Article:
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Demystifying AI

The significant number of seller enablement tools developed in recent years have made for a range in sophistication and uses. Companies employ these tools for everything from straightforward tasks like pulling data from emails to complex algorithms that can analyze internal and external data to make sales predictions. 

How do you navigate through such an increasingly crowded market? 

Our tips to remember, artificial intelligence (AI) and machine learning (ML) are most effective when:

  1. They’re applied to well-defined, clear, and relevant challenges
  2. They integrate seamlessly with the tools salespeople use every day.

Keeping those two things in mind will help you as you research the available options.

How is AI applied in sales tech?

With so many sales tech options out there, we thought we’d highlight the five most common areas in which AI is being used, to help compare apples to apples. 

1. Machine learning for data capture.

The first and most fundamental capability of any seller enablement tool is ML for data capture. Typically, this is being used to pull data from email systems. This kind of data can help show users who corresponded with whom, and when, offering insight into sales activity and relationships. More sophisticated solutions can not only capture and upload contact records to CRM, they’ll also enrich them with latest email addresses, phone numbers and other rich data on an ongoing basis.

2. Pattern analysis of in-house data.

Sales tech can score opportunities, deals, accounts, and relationships using AI. The system will analyze data and identify the factors that point to winning a deal or landing a new account. Comparator data (which is data from competing sources) can include either an amalgamated dataset across organizations or historical data within one company. Some systems are limited to analyzing only CRM data and seller activities, while some have the capability to include more, like marketing interactions and online behaviors. The systems that extract relationship network data will also be able to interpret the strength of those relationships.

3. Incorporation of external data.

Typically external data included is publicly available data about companies, executives, industry trends, and regulations, but it may also use information from social media channels. While each system has its own algorithm for evaluating this external data, there is a common goal: find patterns and factors that are highly correlated with certain outcomes (like making a sale) to analyze the significance of an opportunity.

4. Natural-language processing (NLP) analysis and interfaces.

NLP does two important things: analyze call recordings and text interactions (including email and chat) to find trends and critical information; and be a kind of digital assistant to sales teams—using prompts and allowing them to ask questions to find information or perform basic tasks. This is referred to as “conversational AI” in seller enablement tools. NLP allows for the system to offer coaching capabilities that use the data from the conversation analyses.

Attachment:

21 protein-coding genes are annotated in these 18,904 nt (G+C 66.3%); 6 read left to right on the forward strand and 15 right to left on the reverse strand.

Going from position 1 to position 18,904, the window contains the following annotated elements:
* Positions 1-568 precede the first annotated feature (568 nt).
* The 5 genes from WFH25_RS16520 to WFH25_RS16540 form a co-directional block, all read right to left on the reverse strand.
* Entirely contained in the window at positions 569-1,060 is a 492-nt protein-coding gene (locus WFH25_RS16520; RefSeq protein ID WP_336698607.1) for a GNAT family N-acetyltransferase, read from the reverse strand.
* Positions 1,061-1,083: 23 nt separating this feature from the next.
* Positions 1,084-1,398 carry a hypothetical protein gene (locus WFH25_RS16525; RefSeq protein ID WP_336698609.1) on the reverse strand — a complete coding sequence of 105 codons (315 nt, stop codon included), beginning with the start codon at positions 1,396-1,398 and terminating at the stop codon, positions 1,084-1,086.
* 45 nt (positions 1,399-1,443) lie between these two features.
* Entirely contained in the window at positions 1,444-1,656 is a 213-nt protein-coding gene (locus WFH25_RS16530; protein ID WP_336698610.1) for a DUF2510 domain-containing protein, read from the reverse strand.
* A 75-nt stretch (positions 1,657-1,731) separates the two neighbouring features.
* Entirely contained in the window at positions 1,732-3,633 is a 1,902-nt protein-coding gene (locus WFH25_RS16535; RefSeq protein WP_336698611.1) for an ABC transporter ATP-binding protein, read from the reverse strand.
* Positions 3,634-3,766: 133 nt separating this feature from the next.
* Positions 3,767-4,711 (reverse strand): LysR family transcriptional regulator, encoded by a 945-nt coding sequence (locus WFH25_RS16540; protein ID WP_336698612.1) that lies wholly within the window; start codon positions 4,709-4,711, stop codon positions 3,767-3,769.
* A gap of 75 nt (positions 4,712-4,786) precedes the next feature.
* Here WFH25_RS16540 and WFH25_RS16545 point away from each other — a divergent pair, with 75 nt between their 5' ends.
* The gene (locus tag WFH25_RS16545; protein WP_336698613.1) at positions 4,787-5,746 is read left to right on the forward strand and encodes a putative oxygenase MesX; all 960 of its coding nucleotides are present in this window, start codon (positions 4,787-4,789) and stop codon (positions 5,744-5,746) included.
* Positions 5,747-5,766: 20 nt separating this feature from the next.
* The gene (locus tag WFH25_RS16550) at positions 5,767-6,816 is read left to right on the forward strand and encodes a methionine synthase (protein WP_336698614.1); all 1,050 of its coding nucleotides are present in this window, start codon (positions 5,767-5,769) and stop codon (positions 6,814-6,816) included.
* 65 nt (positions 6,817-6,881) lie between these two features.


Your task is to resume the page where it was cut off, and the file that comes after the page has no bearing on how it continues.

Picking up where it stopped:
5. Prioritize actions.

Using AI to identify priorities and recommend next-best actions varies significantly from tool to tool. Some systems are not using AI in this way at all, but instead are basing priorities and recommendations on business rules and traditional sales methodology. Some are generating priorities and recommendations solely on analytics derived from AI. Given the limitations of existing B2B datasets and rapidly-evolving abilities to capture and evaluate external datasets, several tools use a combination of business rules and AI.

What to look for in your sales tech

When considering the options, first look at how and where your people work. What are our jobs to be done? You want the least amount of friction possible when choosing a new tool, so that means how it integrates and works with not only your existing CRM and other tech, but how it complements your sales team’s workflow. Introducing a new piece of tech that requires a separate login, for example, we would avoid, because people just won’t use it if it’s not convenient. 

Once you’ve identified a system that’s friendly to how your team works, it’s time to consider the amount of clean data that’s needed for the piece of tech to work properly. Is your CRM data ready for this system? 

The sales enablement tool must be trained on your own data. Machine learning models are trained on your organization’s own opportunity data, so the type of activities, the timing of the activities, the people involved in opportunities, when they’re involved, etc. Alternatively, if the ML model is trained on a more generic set of data, the insights that the model produces will also be more generic, and less applicable to your organization. 

Every company differs from another. The length of their sales cycles, the frequency of communications, all change from company to company, industry to industry. A machine learning model that is trained on your data means it will be learning from how your company operates and will adjust as you evolve too. 

The ML model can identify patterns of characteristics and actions that have historically led to closed won opportunities, and lost opportunities. From there, it can keep you on the right path, guiding you toward activities that yield the results you’re looking for, steering you back on course when you might be going down the wrong path. 

Want to learn more?

Watch our webinar about the shifting B2B sales landscape, the technologies that are supporting it, and leave with a few tips for navigating your purchase decision. Watch on-demand here.

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